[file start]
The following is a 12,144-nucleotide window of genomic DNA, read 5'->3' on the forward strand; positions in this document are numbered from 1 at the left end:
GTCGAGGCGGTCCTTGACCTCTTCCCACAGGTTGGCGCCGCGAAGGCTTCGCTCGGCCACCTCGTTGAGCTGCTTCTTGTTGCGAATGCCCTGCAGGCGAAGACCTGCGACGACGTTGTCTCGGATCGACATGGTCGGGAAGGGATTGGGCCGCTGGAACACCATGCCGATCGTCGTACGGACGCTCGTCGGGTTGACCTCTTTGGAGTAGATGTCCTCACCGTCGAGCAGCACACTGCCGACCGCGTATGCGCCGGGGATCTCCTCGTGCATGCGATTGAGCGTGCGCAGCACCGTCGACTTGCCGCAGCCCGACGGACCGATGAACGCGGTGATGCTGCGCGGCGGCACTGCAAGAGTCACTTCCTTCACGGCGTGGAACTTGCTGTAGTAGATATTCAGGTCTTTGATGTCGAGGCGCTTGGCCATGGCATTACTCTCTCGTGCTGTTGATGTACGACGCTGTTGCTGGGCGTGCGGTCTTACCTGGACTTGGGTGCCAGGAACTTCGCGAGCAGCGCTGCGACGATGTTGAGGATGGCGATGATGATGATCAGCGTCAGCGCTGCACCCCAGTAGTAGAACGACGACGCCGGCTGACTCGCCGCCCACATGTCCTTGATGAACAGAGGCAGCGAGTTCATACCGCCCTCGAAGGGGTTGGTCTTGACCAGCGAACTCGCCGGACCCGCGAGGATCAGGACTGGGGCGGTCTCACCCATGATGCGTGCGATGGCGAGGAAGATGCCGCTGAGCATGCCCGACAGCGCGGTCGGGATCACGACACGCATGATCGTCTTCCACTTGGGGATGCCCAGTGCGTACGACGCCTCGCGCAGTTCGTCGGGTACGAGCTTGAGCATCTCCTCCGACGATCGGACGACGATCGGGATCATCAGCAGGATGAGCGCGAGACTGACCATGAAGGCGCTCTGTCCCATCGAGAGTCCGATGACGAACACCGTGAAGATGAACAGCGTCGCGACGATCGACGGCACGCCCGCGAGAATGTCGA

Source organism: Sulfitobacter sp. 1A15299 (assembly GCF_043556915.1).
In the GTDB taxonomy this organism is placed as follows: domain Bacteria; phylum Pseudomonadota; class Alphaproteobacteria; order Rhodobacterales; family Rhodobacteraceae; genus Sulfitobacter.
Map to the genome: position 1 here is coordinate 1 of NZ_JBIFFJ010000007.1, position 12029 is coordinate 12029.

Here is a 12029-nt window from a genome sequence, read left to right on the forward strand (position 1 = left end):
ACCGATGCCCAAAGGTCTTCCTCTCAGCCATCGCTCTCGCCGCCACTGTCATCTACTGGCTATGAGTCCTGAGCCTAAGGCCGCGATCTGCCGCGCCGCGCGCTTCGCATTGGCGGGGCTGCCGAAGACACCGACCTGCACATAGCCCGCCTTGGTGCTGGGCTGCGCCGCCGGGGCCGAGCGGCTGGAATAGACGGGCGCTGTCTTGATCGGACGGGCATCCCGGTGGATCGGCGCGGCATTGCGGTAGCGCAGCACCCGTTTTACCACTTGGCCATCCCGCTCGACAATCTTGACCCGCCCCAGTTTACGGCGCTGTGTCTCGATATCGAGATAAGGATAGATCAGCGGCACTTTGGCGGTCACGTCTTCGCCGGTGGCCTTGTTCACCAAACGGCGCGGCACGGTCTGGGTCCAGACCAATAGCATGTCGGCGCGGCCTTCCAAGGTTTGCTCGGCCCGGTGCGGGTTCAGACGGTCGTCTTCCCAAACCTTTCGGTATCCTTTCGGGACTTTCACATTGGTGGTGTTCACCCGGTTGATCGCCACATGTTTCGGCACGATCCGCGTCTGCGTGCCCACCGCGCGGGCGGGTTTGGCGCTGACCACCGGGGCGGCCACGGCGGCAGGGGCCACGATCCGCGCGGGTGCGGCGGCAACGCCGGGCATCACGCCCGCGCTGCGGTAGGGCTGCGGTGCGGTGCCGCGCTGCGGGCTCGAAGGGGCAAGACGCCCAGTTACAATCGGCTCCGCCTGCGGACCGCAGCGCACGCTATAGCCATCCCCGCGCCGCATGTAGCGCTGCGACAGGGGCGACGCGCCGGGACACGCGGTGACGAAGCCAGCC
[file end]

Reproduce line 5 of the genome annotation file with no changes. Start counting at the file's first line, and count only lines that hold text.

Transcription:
Map to the genome: position 1 here is coordinate 1 of NZ_JBIFFJ010000007.1, position 12029 is coordinate 12029.